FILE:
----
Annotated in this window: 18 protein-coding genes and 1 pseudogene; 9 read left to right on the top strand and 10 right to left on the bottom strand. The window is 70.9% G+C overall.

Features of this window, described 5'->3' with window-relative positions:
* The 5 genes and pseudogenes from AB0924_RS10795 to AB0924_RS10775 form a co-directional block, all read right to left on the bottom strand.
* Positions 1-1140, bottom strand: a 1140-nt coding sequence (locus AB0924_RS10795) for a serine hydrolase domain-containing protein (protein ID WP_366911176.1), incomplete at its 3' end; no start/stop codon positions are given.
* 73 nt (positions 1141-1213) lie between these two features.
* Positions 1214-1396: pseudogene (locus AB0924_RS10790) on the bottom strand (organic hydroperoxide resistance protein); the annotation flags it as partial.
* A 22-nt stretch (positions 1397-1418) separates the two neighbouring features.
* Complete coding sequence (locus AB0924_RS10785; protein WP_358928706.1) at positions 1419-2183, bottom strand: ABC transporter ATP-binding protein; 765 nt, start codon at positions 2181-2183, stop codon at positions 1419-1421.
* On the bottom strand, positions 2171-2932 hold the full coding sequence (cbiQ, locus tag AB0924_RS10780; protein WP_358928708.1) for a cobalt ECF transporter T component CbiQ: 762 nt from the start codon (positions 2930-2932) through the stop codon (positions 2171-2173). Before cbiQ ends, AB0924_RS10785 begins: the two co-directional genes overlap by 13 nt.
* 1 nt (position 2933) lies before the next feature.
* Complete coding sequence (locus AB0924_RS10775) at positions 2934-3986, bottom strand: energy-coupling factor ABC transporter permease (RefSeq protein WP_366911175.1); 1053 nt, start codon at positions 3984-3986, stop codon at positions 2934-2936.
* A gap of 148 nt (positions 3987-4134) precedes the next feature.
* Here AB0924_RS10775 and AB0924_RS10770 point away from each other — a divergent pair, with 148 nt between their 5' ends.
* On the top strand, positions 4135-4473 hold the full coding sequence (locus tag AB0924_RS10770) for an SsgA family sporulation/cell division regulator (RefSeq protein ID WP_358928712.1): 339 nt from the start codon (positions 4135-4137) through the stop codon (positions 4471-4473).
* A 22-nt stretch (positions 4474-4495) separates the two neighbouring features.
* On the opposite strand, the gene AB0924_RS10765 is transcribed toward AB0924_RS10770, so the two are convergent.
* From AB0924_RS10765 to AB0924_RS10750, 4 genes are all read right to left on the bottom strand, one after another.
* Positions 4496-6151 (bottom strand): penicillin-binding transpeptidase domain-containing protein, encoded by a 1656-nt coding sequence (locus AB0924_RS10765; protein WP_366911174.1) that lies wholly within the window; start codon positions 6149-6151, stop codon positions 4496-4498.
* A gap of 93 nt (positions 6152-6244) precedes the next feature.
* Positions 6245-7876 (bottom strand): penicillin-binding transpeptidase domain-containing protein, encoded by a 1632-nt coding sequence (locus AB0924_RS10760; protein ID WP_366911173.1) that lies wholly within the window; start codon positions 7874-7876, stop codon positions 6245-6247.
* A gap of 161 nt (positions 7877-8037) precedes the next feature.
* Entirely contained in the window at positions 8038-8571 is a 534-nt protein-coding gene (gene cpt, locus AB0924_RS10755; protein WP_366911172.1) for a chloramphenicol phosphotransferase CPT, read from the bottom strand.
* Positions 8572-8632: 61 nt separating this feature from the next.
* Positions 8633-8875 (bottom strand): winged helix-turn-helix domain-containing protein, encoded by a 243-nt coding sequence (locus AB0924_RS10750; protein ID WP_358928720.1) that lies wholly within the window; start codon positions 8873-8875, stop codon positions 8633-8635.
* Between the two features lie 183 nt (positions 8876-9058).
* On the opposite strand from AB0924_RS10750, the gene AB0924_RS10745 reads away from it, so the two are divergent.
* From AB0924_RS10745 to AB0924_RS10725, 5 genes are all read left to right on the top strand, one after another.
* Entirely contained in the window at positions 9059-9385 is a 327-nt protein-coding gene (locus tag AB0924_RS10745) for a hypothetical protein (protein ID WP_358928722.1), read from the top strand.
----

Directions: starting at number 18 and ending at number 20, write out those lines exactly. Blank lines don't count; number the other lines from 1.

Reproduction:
* Positions 4496-6151 (bottom strand): penicillin-binding transpeptidase domain-containing protein, encoded by a 1656-nt coding sequence (locus AB0924_RS10765; protein WP_366911174.1) that lies wholly within the window; start codon positions 6149-6151, stop codon positions 4496-4498.
* A gap of 93 nt (positions 6152-6244) precedes the next feature.
* Positions 6245-7876 (bottom strand): penicillin-binding transpeptidase domain-containing protein, encoded by a 1632-nt coding sequence (locus AB0924_RS10760; protein ID WP_366911173.1) that lies wholly within the window; start codon positions 7874-7876, stop codon positions 6245-6247.